Brynne Kennedy on the Talent Mobility Revolution: An interview by Bob Morris

Brynne Kennedy is the author of Flat, Fluid and Fast, a guide to success during the Talent Mobility Revolution. Brynne is the Founder of Topia, a global talent mobility company, and currently running for election to Congress in California’s 4th Congressional District.

* * *

Before discussing Flat, Fluid, and Fast, a few general questions. First, who has had the greatest influence on your personal growth? How so?

My mother. She owns a retail store that she started 47 years ago. She taught me from a young age all about business and how to be a strong and resilient woman.

The greatest impact on your professional development? How so?

I have had many mentors throughout my career. One of the first investors in my company, Topia, became a great mentor and friend over the years. He taught me a lot in terms of professional and personal development.

Years ago, was there a turning point (if not an epiphany) that set you on the career course you continue to follow? Please explain.

I’ve had a few different epiphanies that have impacted various parts of my career to date. My first was in college when I decided that I wanted to learn Chinese and understand the rest of the world. This led me to working around the world in real estate and infrastructure finance. The second was in business school when I realized that the way we work is changing, and decided to start Topia, now the world’s leading global talent mobility company. The third was when I had the chance to work with policy makers and realized just how polarized and detached Congress has become. This led me to run for Congress here in California’s 4th District.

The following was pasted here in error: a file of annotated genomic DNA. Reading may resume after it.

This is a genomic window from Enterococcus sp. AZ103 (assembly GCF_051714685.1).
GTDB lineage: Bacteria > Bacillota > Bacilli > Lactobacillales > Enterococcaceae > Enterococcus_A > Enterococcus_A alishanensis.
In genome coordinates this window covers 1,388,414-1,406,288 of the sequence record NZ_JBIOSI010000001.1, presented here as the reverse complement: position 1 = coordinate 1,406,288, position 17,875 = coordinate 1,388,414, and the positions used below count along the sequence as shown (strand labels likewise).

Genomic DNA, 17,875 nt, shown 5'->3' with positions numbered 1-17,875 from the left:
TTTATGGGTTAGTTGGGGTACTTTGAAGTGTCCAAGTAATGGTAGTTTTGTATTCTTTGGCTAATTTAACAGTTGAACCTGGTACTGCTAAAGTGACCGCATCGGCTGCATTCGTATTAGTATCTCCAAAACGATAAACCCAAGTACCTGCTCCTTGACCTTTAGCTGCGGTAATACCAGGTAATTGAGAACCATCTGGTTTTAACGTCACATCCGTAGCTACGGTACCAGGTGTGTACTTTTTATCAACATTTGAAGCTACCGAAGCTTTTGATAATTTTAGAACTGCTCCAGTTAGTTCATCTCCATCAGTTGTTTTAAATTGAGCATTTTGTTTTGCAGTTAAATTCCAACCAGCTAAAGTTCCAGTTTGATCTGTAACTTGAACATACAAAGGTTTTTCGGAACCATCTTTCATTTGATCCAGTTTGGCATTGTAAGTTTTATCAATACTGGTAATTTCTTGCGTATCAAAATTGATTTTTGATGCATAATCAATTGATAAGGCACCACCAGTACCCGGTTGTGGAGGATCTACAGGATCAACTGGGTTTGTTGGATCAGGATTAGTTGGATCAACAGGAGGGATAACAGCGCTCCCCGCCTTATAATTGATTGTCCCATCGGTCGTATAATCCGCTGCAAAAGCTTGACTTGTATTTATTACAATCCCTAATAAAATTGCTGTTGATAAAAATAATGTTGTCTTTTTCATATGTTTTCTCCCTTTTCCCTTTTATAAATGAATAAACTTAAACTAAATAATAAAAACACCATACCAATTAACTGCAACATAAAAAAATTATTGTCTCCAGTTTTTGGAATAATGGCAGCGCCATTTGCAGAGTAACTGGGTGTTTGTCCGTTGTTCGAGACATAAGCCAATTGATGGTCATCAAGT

To what extent has your formal education been invaluable to what you have accomplished in life thus far?

I am so grateful for my education, both in college and in business school. My father was the first in his family to go to college and he earned a bachelor’s and master’s degree, after serving in the military and getting help from ROTC. So, I am particularly grateful for my education. It provided me with a broad base of knowledge, but also opened my mind to different perspectives and people. I believe so deeply to my core that listening to different perspectives is so critical to solving problems in the best possible way. This is something that I took into my business career, and am now taking into my political career.

What are the defining characteristics of a workplace culture within which personal growth and professional development are most likely to thrive?

Culture is critical for any company. Personal growth and professional development often thrive in environments where people have the opportunity to learn new skills, interact with diverse colleagues, challenge their assumptions and take risks, in terms of new projects and responsibilities.

Looking ahead (let’s say) 3-5 years, what do you think will be the greatest challenge that CEOs will face? Any advice?